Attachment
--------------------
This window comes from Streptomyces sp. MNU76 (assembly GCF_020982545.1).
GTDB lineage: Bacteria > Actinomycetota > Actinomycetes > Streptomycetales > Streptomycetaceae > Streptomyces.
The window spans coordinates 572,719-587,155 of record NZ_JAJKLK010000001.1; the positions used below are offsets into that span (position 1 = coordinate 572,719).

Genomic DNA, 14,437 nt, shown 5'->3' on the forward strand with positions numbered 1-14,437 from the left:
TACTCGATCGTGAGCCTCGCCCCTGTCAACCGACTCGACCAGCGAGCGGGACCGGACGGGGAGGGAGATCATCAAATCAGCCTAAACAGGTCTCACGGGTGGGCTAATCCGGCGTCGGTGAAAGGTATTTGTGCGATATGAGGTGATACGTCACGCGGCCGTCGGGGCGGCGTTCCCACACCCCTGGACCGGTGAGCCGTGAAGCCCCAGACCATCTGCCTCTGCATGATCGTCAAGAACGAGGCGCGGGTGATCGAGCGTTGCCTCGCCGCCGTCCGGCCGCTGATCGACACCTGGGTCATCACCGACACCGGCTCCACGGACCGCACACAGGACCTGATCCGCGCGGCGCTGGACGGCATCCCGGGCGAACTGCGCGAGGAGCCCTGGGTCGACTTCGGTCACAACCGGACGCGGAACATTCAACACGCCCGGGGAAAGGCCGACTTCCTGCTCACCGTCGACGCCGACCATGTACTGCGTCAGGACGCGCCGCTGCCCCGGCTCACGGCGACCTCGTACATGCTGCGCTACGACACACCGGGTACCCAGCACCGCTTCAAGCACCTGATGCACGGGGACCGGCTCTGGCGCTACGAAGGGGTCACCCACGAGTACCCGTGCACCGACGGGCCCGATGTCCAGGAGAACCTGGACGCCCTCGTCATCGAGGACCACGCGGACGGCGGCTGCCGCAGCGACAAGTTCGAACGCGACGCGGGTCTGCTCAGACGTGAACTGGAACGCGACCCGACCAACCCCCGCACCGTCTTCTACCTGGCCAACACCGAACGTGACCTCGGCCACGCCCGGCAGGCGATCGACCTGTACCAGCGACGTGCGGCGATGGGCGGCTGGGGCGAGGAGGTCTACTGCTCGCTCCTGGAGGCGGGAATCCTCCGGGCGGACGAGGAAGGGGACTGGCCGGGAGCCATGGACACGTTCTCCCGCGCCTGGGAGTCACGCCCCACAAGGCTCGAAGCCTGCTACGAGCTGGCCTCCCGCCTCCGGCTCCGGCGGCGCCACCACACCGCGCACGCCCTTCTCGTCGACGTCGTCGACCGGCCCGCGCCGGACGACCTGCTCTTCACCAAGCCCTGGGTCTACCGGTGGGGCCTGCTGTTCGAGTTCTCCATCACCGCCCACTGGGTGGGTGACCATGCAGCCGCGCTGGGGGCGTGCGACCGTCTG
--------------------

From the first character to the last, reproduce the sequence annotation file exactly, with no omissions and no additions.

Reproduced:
This window comes from Streptomyces sp. MNU76 (assembly GCF_020982545.1).
GTDB lineage: Bacteria > Actinomycetota > Actinomycetes > Streptomycetales > Streptomycetaceae > Streptomyces.
The window spans coordinates 572,719-587,155 of record NZ_JAJKLK010000001.1; the positions used below are offsets into that span (position 1 = coordinate 572,719).

Genomic DNA, 14,437 nt, shown 5'->3' on the forward strand with positions numbered 1-14,437 from the left:
TACTCGATCGTGAGCCTCGCCCCTGTCAACCGACTCGACCAGCGAGCGGGACCGGACGGGGAGGGAGATCATCAAATCAGCCTAAACAGGTCTCACGGGTGGGCTAATCCGGCGTCGGTGAAAGGTATTTGTGCGATATGAGGTGATACGTCACGCGGCCGTCGGGGCGGCGTTCCCACACCCCTGGACCGGTGAGCCGTGAAGCCCCAGACCATCTGCCTCTGCATGATCGTCAAGAACGAGGCGCGGGTGATCGAGCGTTGCCTCGCCGCCGTCCGGCCGCTGATCGACACCTGGGTCATCACCGACACCGGCTCCACGGACCGCACACAGGACCTGATCCGCGCGGCGCTGGACGGCATCCCGGGCGAACTGCGCGAGGAGCCCTGGGTCGACTTCGGTCACAACCGGACGCGGAACATTCAACACGCCCGGGGAAAGGCCGACTTCCTGCTCACCGTCGACGCCGACCATGTACTGCGTCAGGACGCGCCGCTGCCCCGGCTCACGGCGACCTCGTACATGCTGCGCTACGACACACCGGGTACCCAGCACCGCTTCAAGCACCTGATGCACGGGGACCGGCTCTGGCGCTACGAAGGGGTCACCCACGAGTACCCGTGCACCGACGGGCCCGATGTCCAGGAGAACCTGGACGCCCTCGTCATCGAGGACCACGCGGACGGCGGCTGCCGCAGCGACAAGTTCGAACGCGACGCGGGTCTGCTCAGACGTGAACTGGAACGCGACCCGACCAACCCCCGCACCGTCTTCTACCTGGCCAACACCGAACGTGACCTCGGCCACGCCCGGCAGGCGATCGACCTGTACCAGCGACGTGCGGCGATGGGCGGCTGGGGCGAGGAGGTCTACTGCTCGCTCCTGGAGGCGGGAATCCTCCGGGCGGACGAGGAAGGGGACTGGCCGGGAGCCATGGACACGTTCTCCCGCGCCTGGGAGTCACGCCCCACAAGGCTCGAAGCCTGCTACGAGCTGGCCTCCCGCCTCCGGCTCCGGCGGCGCCACCACACCGCGCACGCCCTTCTCGTCGACGTCGTCGACCGGCCCGCGCCGGACGACCTGCTCTTCACCAAGCCCTGGGTCTACCGGTGGGGCCTGCTGTTCGAGTTCTCCATCACCGCCCACTGGGTGGGTGACCATGCAGCCGCGCTGGGGGCGTGCGACCGTCTG